One self-proclaimed former hippie said he thought he understood what the justice was trying to say, although he disagreed with Scalia's stance on same-sex marriage. Jim Leytus, 68, lives in the District and was standing outside the White House with his wife, 57-year-old interior designer Troy Leytus. They said he was a hippie but she wasn't -- she's too young -- but they agreed that if Scalia meant marriage in terms of number of partners, that wasn't necessarily wrong (less so if Scalia meant frequency of said intimacy, they said).

"If you're talking about intimacy that's sexual, yes, marriage is limiting," Jim Leytus said. "I mean, that's what it's supposed to be, in theory."

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Is the GOP Relieved Over SCOTUS Obamacare Decision
 by Kevin Price
6/26/15
Huffington Post

The tension was palpable in the weeks leading to the latest decision on the Affordable Care Act (ACA), also known as Obamacare. The latest decision was regarding the constitutionality of the exchanges that are designed to fund those who are regarded unable to afford paying the entire cost of coverage themselves. The majority of states (34 to be exact) did not create such exchanges. Opponents of Obamacare argue that the law makes it clear that without the exchanges, ACA was unconstitutional.

Again, Chief Justice John Roberts came to the rescue of the struggling healthcare law. His colleague, Antonin Scalia has described the decision as one that was very political, but not necessarily legal. In a scathing dissent, Scalia attacked the incredible calisthenics the 6-3 majority had to perform in order to "save" this law. Representing the minority opinion, Scalia wrote, "We should start calling this law SCOTUScare." As noted by Business Insider, "The case revolved around the interpretation of a phrase that stated that healthcare exchanges must be 'established by the State' in order to receive tax credits. Scalia said that he was baffled that the majority of the justices could interpret this to mean that the federal government could give tax credits in states where exchanges weren't established by the state." Conservative critics are seeing a bit of Orwellian logic in this decision. Sure, it is the "state" that is providing the exchanges, but not Texas, Indiana, or the many others in contention, but the ominous "STATE" known as the oppressive government.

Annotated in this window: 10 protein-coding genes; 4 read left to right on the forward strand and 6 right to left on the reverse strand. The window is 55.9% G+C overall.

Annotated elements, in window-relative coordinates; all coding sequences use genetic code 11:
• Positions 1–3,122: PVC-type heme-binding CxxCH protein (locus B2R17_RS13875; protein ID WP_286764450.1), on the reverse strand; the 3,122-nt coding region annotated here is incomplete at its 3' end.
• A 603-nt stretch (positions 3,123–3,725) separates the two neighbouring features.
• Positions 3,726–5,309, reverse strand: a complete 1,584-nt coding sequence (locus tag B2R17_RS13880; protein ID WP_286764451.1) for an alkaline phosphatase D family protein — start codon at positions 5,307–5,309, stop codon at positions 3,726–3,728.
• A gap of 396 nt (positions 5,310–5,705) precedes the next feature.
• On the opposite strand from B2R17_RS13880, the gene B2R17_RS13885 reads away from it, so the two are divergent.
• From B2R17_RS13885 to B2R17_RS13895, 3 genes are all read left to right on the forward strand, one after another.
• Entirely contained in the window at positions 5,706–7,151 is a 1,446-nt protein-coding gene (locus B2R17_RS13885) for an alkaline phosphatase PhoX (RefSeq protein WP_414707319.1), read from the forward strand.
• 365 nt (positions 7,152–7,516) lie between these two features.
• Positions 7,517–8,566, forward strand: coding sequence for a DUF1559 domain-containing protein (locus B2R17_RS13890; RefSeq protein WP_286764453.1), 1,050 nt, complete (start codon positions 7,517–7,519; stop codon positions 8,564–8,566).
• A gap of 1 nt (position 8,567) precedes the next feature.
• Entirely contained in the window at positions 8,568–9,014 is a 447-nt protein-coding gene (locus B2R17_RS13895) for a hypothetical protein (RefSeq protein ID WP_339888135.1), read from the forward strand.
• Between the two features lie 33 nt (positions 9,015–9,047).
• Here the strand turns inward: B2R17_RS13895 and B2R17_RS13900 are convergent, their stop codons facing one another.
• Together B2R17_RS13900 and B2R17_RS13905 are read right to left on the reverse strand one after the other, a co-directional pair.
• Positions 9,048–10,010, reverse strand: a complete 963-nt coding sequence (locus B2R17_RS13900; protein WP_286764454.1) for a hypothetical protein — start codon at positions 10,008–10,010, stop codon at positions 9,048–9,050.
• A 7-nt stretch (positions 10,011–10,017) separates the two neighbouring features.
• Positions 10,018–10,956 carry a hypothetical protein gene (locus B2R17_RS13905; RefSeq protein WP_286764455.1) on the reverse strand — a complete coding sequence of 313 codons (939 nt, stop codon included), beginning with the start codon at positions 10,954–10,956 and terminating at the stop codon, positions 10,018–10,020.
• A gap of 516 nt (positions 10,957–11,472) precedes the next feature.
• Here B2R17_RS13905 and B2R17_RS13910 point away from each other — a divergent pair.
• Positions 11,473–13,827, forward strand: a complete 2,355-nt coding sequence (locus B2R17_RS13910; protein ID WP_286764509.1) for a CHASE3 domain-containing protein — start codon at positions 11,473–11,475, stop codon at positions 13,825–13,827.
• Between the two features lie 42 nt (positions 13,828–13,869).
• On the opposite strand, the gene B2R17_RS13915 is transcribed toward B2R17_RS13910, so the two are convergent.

Regardless where conservatives and other critics stand on the decision, it passed the Supreme Court's muster. Response by Republicans in general, and the presidential candidates in particular, have been predictable. We will hear many of them say, "If you elect me I can make this terrible thing to go away." However, this predictable backlash actually sets the stage for a GOP that might actually be relieved by the Supreme Court decision for at least a couple of reasons.

First of all, Republican gains in the U.S. House in 2010, 2012, and in 2014 (also picking up the U.S. Senate that year) are directly linked to their ability to make Obamacare a referendum issue. If they had won this court decision, the perception would be (whether true or not) that the Affordable Care Act was history. Sadly, after being out of the White House since the elections of 2008, the GOP is still a single issue party. What on earth would they do if that single issue were to disappear.
Second, if this had been overturned, the decision could have created a great deal of chaos as Republicans tried to respond to the turmoil that such a turn would take. Remember, the GOP is in charge of both Houses of Congress and although Republicans give a tough talk about the need to abolish Obama's healthcare program, there is nothing to replace it that has widespread consensus (although are many debate worthy bills). Imagine if GOP White House contenders had to defend the chaos that Obamacare's overturn would create? Imagine how difficult it would be for the GOP to hold both the House and Senate if the vacuum that would be created by Obamacare's overturning would be filled with chaos?